The dream has fizzled away, but then, so has the heart of Colchester, and . . .
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Old 31st Oct 2017, 11:58
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Old days people got catalogue, ordered and it eventually arrived.
These days people see catalogu on line, order and it eventually arrives.

Difference is speed of delivery................ not really much else.

Bricks and Mortar retail is dead or will be within 20 years.
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Old 31st Oct 2017, 12:15
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Methinks regular trade shows (or even a hybrid version of such e.g. factory outlets) will quickly replace bricks and mortar shops. This will drive the cost down for everyone by letting the consumer touch the merchandise yet still allow the retailer to do the upsell.

Also keeping an inventory of stock will become too prohibitive and illogical as the turn-around for manufacturing (or despatching) the goods decreases.
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Old 31st Oct 2017, 12:19
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Why bother going to stores anymore in any case?
My wife buys a ton of clothes online, it's all free shipping and then what she doesn't like I take back. No messing around with traffic/parking/lazy, disinterested staff.
I went to Best Buy the other day looking for an HDMI adapter. They didn't have any. Don't carry them, I was told. Even though they sell home theatre equipment as one of their largest sales departments.
Came home, ordered it on Amazon within 2 minutes and it arrived the next day. There's really no need to physically visit stores anymore.
Heck, you can even buy cars online now, they deliver it to the house and then you have a 7 day trial of it.
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Old 31st Oct 2017, 13:04
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ExSp33db1rd rues the disappearance of Radio Shack. Loose rivets recalls technical ignorance at Sears.

I likewise regret the loss of the UK's version of Radio Shack - Tandy. Mainly because it was a favourite place to visit en route from school, where knobs could be twiddled and free, albeit short-lived batteries could be had.

Tandy sales staff unfortunately shared the ignorance of their Sears counterparts. Any technical query was met with a vaguely flustered riffle through the catalogue, then a lame apology.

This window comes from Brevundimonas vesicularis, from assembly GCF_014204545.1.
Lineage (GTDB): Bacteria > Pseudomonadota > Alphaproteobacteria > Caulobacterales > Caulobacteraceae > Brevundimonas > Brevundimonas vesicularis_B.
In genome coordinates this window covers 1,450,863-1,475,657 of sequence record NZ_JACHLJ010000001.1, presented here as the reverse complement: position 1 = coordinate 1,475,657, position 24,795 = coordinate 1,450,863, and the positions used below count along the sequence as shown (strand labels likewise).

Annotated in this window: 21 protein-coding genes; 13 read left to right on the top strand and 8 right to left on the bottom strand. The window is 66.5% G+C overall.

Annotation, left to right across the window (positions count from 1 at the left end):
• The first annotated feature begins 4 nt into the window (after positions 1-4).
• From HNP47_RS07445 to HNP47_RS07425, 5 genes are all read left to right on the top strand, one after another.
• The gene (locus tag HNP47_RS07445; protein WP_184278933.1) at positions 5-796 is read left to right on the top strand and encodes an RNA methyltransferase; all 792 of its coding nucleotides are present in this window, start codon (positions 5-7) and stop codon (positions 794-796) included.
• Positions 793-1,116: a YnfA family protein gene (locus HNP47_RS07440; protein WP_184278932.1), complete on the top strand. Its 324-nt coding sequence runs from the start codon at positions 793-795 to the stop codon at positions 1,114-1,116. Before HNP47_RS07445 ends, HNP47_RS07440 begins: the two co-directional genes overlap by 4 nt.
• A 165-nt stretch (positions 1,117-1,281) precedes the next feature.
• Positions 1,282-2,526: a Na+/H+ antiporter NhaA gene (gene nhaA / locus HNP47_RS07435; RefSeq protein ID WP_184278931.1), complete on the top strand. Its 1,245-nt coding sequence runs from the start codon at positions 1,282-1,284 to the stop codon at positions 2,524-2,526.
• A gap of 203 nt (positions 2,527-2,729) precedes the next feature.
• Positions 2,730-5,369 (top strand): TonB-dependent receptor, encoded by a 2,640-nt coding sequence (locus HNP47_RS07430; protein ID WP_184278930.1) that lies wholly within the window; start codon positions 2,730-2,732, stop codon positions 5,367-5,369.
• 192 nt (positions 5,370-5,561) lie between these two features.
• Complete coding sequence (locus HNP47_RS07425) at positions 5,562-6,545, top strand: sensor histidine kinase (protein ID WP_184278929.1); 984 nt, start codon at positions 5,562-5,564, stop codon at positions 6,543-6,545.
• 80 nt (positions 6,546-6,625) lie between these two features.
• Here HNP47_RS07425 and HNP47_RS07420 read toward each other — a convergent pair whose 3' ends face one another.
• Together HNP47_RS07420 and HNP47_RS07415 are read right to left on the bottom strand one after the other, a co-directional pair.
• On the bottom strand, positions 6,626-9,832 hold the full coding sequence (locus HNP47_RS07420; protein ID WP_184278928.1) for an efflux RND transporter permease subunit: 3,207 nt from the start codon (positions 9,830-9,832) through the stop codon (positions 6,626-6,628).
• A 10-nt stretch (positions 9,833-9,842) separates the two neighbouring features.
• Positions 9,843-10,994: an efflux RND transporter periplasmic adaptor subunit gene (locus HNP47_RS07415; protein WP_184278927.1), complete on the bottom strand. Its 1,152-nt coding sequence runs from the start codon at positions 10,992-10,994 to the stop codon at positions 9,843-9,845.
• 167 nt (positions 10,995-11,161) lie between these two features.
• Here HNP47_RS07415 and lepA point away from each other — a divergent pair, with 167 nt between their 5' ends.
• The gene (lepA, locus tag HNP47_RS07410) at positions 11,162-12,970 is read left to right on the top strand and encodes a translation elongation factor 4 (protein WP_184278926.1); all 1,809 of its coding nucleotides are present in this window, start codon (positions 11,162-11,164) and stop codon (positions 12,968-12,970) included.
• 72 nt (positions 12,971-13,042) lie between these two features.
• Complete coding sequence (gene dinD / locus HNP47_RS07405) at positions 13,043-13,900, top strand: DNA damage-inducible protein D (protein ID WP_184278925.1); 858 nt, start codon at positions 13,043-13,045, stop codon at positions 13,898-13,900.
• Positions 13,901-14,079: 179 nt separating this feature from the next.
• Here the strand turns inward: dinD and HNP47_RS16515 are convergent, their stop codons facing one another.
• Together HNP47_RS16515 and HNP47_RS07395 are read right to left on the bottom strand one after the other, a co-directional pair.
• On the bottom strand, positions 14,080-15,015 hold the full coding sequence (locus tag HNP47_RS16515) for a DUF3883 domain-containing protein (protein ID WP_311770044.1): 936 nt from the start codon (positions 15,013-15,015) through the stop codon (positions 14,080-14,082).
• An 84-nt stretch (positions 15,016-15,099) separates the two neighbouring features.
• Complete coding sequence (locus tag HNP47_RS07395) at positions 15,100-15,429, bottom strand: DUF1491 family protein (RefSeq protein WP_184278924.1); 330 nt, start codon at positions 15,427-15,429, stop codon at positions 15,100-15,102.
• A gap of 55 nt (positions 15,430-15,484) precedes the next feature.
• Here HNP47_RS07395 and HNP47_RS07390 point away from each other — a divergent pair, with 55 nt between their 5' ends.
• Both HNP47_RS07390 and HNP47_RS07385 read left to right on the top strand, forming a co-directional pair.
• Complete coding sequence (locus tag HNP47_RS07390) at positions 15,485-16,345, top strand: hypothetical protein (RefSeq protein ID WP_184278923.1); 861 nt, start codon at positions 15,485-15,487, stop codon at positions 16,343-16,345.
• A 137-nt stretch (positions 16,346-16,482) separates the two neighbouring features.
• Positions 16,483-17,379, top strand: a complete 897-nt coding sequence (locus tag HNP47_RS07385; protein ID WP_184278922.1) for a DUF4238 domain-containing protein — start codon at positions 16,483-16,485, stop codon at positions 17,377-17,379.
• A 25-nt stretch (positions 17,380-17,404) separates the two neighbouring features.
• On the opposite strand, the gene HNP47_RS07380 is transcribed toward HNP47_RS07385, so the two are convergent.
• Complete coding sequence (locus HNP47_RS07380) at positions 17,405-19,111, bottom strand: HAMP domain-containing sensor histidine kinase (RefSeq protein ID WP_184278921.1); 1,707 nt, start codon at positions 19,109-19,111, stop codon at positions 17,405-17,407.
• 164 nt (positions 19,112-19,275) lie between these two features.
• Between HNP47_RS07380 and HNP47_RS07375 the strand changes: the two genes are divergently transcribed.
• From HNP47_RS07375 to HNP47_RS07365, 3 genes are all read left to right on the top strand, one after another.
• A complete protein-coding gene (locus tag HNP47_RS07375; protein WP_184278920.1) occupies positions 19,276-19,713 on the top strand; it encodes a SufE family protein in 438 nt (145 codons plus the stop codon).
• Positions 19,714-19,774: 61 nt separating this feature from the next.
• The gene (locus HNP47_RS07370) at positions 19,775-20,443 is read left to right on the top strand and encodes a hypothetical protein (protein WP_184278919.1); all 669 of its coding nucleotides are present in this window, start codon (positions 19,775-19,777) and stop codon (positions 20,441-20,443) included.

Their prices always seemed a bit...optimistic. Of course, you did get a nice blister pack with components. And those giant torches...

racedo:

Old days people got catalogue, ordered and it eventually arrived.
These days people see catalogu on line, order and it eventually arrives.

Difference is speed of delivery................ not really much else.
Ah yes. The delightfully detailed Maplin catalogue. The technical data in each copy made it useful beyond its 'expiry date'.

And the usual wait for the last few tiddly, commonplace parts in an order. Their 'just in time' logistics presumably weren't!
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Old 31st Oct 2017, 13:11
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Is Argos still in existence? I remember as a kid buying all sorts of stuff there....
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Old 31st Oct 2017, 13:26
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Not so much The Argo in Aberdeen centre has just folded and moved to the outskirts. They are, however, a delivery point for internet purchases from other companies.

The time that I was convinced by the internet was when I was installing a new shower. We selected the shower unit we wanted from Homebase. It was the top of the range at 199. The was an example on the display wall so I asked the assistant to give me a boxed one. They didn't have one in stock and the delivery time was up to six weeks!

I needed it then so I went on to the internet and found the same thing. I ordered it and two days later it arrived at the front door

For 79.
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Old 31st Oct 2017, 13:46
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Was it Proops that was the source of ex-WD equipment?
ISTR they had a store on Tottenham Court Road where I used to acquire 'instruments' to convert for use on my car dashboard.
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Old 31st Oct 2017, 13:54
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Originally Posted by vaqueroaero View Post
Is Argos still in existence? I remember as a kid buying all sorts of stuff there....
Yes, now owned by Sainsburys. They are in the middle of opening small units in a lot of Sainsburys stores. Although they do carry stock, the main use is as a pick up point for online orders I think. The one near us has deliveries from the depot twice a day, so if the depot has something in stock and you order by 1pm, you can collect it after 4pm same day. Sounds like a strategy that could work, at least until all deliveries are by drone!
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Old 31st Oct 2017, 14:00
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A neighbour works for Amazon 'same day' - I must ask him how much stock they keep.